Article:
The Strategic Importance of People

This excerpt from "Making Mergers Work: The Strategic Importance of People" argues that strategic people management is as crucial to a successful merger or acquisition as a sound strategy and fair valuation.

Thursday, February 1, 2007
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Mergers and acquisitions (M&As) -- from high-tech companies to traditional manufacturing and services businesses -- have captured headlines for a decade. Many companies expect a merger or acquisition to provide the scale of operations, resources and capabilities, financial strength, and broad market reach necessary for growth and long-run competitiveness. And yet, study after study concludes that even well-conceived deals often fall short of their promised benefits.

It is not simply bad strategy nor paying too much to complete a deal that causes failures. Rather, when M&As fail, it's frequently because of people or related issues. Key managers and scarce talent leave unexpectedly. Valuable operating synergies evaporate because cultural differences between the companies are not understood or are simply ignored. Cuts in pay or benefits programs create ill will, which reduces productivity. Management doesn't communicate its business rationale or its goals for the new company, and employees flounder in the ensuing confusion. The list goes on and on.

The seeds of success (or failure) are sowed well before the merger or acquisition is made public. Acquirers that fail to do the homework in formulating strategy and in due diligence almost always make mistakes in selecting partners and negotiating deals. For example, they don't consider cultural issues early in discussions. They don't address the ways in which the two companies' managements will work harmoniously. Too little attention is paid to identifying and keeping high-performing, high-potential employees. These mistakes will eventually come back to haunt the new company and its management.

Beyond such mistakes, once a deal is consummated virtually everything pales in comparison to the strategic importance of people management. Indeed, the consequences of a deal that flops are huge for shareholders, employees, customers, and communities alike. The implication is clear: Strategic people management is as crucial to a successful merger or acquisition as a sound strategy and fair valuation.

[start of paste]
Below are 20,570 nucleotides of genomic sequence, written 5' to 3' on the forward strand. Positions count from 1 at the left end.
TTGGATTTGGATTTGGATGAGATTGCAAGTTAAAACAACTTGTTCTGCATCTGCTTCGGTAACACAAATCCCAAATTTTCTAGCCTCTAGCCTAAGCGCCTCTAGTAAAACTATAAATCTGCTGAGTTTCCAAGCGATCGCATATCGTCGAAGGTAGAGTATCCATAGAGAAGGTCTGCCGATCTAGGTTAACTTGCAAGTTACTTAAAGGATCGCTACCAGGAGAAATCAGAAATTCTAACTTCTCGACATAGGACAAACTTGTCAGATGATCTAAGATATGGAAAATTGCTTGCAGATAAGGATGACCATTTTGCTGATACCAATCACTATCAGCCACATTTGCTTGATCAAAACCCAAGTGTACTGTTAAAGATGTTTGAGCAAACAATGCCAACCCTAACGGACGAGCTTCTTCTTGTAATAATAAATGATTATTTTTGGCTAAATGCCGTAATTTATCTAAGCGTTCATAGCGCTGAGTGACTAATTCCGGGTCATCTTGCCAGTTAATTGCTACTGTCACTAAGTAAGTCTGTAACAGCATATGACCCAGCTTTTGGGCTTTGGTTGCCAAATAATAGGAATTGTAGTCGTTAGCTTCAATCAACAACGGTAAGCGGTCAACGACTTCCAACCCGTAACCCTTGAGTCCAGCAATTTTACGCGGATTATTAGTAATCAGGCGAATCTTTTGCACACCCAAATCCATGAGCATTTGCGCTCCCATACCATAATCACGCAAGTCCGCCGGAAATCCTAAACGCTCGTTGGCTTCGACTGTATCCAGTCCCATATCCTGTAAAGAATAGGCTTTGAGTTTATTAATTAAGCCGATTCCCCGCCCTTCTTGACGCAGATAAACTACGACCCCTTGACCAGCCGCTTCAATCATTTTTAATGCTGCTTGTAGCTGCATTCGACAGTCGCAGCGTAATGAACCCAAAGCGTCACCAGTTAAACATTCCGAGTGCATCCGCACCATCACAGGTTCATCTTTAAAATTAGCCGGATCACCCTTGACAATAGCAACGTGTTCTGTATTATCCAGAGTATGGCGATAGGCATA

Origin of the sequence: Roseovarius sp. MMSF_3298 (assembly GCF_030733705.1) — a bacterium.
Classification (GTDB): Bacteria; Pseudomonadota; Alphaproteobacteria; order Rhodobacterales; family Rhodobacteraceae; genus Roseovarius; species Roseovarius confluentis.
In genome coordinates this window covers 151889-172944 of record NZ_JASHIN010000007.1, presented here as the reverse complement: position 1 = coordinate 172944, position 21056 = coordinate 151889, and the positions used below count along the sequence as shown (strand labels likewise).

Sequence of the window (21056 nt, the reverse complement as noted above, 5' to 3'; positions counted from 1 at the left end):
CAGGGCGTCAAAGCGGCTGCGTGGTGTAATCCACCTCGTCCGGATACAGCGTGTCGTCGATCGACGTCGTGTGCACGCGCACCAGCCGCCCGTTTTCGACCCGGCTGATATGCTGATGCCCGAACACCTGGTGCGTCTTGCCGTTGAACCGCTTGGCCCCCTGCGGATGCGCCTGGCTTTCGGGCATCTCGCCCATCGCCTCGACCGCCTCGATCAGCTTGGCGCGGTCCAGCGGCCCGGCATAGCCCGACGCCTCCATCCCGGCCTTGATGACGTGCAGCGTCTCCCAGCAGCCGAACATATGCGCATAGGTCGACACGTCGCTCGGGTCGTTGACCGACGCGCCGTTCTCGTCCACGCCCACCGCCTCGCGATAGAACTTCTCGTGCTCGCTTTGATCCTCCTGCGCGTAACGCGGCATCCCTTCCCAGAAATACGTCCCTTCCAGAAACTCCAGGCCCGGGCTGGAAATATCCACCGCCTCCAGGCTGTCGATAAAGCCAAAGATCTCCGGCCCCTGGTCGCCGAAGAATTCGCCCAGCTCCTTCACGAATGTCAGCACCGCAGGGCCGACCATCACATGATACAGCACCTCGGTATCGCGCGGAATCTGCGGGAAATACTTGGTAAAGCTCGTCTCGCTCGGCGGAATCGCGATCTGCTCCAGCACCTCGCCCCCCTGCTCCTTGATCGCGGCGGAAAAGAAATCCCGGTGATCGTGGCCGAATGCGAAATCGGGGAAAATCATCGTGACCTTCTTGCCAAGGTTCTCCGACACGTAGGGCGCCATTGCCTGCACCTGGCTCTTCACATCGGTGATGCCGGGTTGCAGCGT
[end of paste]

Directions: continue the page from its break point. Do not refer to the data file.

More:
Over the past few years, a stream of new studies has added to the extensive literature on the successes (or failures) of M&A, particularly the giant combinations. Most of these recent studies expand upon earlier work that shows the majority of deals under-perform -- some in spectacular fashion -- relative to the synergies and benefits their architects had promised and to the average performance of peer groups or the stock market as a whole. Each new study asks again the obvious question: With such a high failure rate, why do chief executive officers (CEOs) and boards of directors continue to pursue M&As?

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The overwhelming evidence provided by M&A studies supports two incontrovertible answers. First, companies pursue M&As fearlessly -- sometimes for good reasons and sometimes for bad ones -- and will probably continue to do so. Second, M&As are risky strategic initiatives with people and cultural aspects that, if not handled well, can doom the deal. In short, M&As require exceptional wisdom, insight, sensitivity, perseverance, and planning to succeed. Good old-fashioned luck also helps, especially when it comes in the form of a strong equities market.

Making Mergers Work: The Strategic Importance of People, a Towers Perrin/SHRM Foundation project, was edited by Towers Perrin's Jeffrey A. Schmidt and published by the Society for Human Resource Management, copyright 2002.

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